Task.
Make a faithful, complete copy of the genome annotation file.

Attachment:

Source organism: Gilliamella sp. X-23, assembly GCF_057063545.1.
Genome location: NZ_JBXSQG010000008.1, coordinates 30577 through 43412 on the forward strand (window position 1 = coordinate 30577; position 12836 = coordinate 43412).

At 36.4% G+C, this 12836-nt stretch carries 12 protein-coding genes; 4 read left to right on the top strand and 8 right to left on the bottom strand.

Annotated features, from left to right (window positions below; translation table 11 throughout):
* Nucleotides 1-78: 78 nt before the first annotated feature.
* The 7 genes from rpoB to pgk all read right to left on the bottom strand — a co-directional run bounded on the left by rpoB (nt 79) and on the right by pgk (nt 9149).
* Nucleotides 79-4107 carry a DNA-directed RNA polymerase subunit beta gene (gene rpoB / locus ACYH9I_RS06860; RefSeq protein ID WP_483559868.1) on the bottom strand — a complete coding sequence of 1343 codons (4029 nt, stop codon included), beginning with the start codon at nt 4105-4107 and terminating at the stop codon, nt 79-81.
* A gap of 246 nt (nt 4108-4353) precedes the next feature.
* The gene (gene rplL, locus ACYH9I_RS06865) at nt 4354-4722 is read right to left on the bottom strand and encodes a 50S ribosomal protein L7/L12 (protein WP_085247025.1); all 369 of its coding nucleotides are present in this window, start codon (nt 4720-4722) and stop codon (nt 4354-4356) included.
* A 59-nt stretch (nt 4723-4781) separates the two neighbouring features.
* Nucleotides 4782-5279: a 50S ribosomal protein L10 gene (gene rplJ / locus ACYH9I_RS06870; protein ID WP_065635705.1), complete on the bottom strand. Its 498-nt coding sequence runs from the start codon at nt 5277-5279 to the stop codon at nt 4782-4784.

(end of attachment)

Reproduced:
Source organism: Gilliamella sp. X-23, assembly GCF_057063545.1.
Genome location: NZ_JBXSQG010000008.1, coordinates 30577 through 43412 on the forward strand (window position 1 = coordinate 30577; position 12836 = coordinate 43412).

At 36.4% G+C, this 12836-nt stretch carries 12 protein-coding genes; 4 read left to right on the top strand and 8 right to left on the bottom strand.

Annotated features, from left to right (window positions below; translation table 11 throughout):
* Nucleotides 1-78: 78 nt before the first annotated feature.
* The 7 genes from rpoB to pgk all read right to left on the bottom strand — a co-directional run bounded on the left by rpoB (nt 79) and on the right by pgk (nt 9149).
* Nucleotides 79-4107 carry a DNA-directed RNA polymerase subunit beta gene (gene rpoB / locus ACYH9I_RS06860; RefSeq protein ID WP_483559868.1) on the bottom strand — a complete coding sequence of 1343 codons (4029 nt, stop codon included), beginning with the start codon at nt 4105-4107 and terminating at the stop codon, nt 79-81.
* A gap of 246 nt (nt 4108-4353) precedes the next feature.
* The gene (gene rplL, locus ACYH9I_RS06865) at nt 4354-4722 is read right to left on the bottom strand and encodes a 50S ribosomal protein L7/L12 (protein WP_085247025.1); all 369 of its coding nucleotides are present in this window, start codon (nt 4720-4722) and stop codon (nt 4354-4356) included.
* A 59-nt stretch (nt 4723-4781) separates the two neighbouring features.
* Nucleotides 4782-5279: a 50S ribosomal protein L10 gene (gene rplJ / locus ACYH9I_RS06870; protein ID WP_065635705.1), complete on the bottom strand. Its 498-nt coding sequence runs from the start codon at nt 5277-5279 to the stop codon at nt 4782-4784.